Observations on this strange symbiosis are central to much of the writing of the Frankfurt School (cf Marcuse's " Repressive Tolerance", Adorno's "Cultural Criticism and Society") The Frankfurt school sought to place the issues of culture within a broad context of cultural politics and a critique of the emergence of the "consciousness industry". Yet critics of the Frankfurt school point out that the autonomy aesthetic remained the focal point of their investigations, which lead even Lukács and Adorno to avoid discussion of the social function of art. 

Peter Bürger's Theory of the Avant-Garde differs fundamentally from Poggioli's in its interpretation of the avant-garde in relation to the "social inconsequentiality of autonomous art" in bourgeois society. If Modernism (and Formalism) can the understood as an attack on traditional techniques, the avant-garde must be understood as an attack on the institution of "art" and the mode in which autonomy functions. 

Fashion as the perpetual standarization of novelty -- the production of stereotypes -- is a specifically modern phenomenon. The beauty of art, as defined by Ezra Pound, lies in "a brief gasp between one cliché and another." Fashion is a "cement" for adherence based on affinity. (cf Greenberg "Avant-garde and Kitsch") 

In "Avant-Garde and Kitsch", written in 1939 (at the time of the Hitler-Stalin Pact?) Clement Greenberg describes the task of the avant-garde as "not to 'experiment', but to find a path along which it would be possible to keep culture moving in the midst of ideological confusion and violence." This ability of avant-garde culture to keep moving is for Greenberg a result of a "superior consciousness of history" that results from historical criticism which he contrasts to the motionless of Alexandrianism that previously resulted from a society's increasing inability to "justify the inevitability of its particular forms" (note that both of these cultural forms seem to arise in periods of decay) Greenberg's brief description of the avant-garde's turn to "pure" and "abstract" art, to its specialization and attention to its own medium, provide a foretaste of the themes that would dominate his writing after the war and already states his conviction that it is "by no other means possible today to create art and literature of a high order."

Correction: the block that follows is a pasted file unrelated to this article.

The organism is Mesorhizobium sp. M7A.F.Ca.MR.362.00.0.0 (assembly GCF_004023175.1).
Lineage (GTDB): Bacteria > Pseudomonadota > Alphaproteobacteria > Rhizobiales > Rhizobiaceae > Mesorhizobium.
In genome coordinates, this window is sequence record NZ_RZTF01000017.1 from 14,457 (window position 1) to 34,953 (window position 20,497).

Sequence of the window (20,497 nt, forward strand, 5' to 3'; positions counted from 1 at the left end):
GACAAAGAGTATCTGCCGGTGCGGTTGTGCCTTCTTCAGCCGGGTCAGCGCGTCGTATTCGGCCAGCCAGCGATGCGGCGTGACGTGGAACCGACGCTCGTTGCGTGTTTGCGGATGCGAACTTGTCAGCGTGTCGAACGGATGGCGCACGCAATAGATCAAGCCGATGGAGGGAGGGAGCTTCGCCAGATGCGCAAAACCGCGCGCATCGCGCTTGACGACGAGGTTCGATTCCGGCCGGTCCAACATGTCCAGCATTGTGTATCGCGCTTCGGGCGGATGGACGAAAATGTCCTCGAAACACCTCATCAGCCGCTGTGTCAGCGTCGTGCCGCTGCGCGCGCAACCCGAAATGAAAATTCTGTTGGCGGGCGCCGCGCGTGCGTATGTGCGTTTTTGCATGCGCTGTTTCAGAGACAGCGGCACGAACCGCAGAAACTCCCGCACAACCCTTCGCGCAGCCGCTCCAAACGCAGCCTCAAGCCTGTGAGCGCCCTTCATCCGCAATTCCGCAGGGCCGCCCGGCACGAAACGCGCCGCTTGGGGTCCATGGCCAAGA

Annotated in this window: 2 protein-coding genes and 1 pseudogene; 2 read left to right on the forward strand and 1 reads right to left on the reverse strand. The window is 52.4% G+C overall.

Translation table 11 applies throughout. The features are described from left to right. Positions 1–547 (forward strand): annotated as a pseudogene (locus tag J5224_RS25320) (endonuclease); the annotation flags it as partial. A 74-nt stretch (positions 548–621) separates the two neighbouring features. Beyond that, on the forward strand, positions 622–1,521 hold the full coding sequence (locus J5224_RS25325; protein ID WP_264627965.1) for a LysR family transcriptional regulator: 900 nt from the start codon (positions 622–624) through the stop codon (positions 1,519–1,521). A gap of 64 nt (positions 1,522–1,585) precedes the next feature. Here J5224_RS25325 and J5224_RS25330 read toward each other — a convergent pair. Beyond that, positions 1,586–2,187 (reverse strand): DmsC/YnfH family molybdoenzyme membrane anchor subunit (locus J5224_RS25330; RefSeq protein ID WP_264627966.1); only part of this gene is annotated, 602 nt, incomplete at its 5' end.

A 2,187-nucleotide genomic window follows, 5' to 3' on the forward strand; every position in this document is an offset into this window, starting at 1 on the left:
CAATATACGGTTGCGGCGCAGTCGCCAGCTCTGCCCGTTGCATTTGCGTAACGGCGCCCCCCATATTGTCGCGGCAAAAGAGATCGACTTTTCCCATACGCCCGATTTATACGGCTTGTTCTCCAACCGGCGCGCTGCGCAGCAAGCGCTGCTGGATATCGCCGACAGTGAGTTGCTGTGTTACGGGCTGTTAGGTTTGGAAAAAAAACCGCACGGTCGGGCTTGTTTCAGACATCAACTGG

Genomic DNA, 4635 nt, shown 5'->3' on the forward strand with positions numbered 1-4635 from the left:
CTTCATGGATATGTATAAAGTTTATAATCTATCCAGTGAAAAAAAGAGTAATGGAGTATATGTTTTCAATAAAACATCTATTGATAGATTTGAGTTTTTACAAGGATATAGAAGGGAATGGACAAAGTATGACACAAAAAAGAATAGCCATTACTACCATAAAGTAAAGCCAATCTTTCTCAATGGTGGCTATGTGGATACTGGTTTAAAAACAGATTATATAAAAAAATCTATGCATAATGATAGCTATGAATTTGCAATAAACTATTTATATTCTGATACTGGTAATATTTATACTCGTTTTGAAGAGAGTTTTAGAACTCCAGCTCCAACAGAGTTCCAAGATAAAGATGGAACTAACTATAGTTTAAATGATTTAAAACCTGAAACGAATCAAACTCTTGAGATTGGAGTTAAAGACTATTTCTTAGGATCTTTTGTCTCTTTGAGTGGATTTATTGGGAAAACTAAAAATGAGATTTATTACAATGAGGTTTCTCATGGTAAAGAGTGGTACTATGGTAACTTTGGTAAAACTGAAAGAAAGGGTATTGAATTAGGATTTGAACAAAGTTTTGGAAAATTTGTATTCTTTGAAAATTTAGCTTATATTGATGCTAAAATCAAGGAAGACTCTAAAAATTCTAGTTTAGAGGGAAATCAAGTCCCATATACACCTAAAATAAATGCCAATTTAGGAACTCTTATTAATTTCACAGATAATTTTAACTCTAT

In this essay, Greenberg's "Eliotic Trotskyism" causes him to describe avant-garde art as aristocratic (although he doesn't use the term) in that its appreciation requires effort, education, and an elite public. Understandably, in 1939, he sees that culture as threatened. Not only is the avant garde in danger of losing the "umbilical cord of gold" which connects it to the ruling class, but, more crucially, it finds itself pitted against the powerful rear-guard of Kitsch. (see popular culture

What is the relation between the avant-garde and modernization?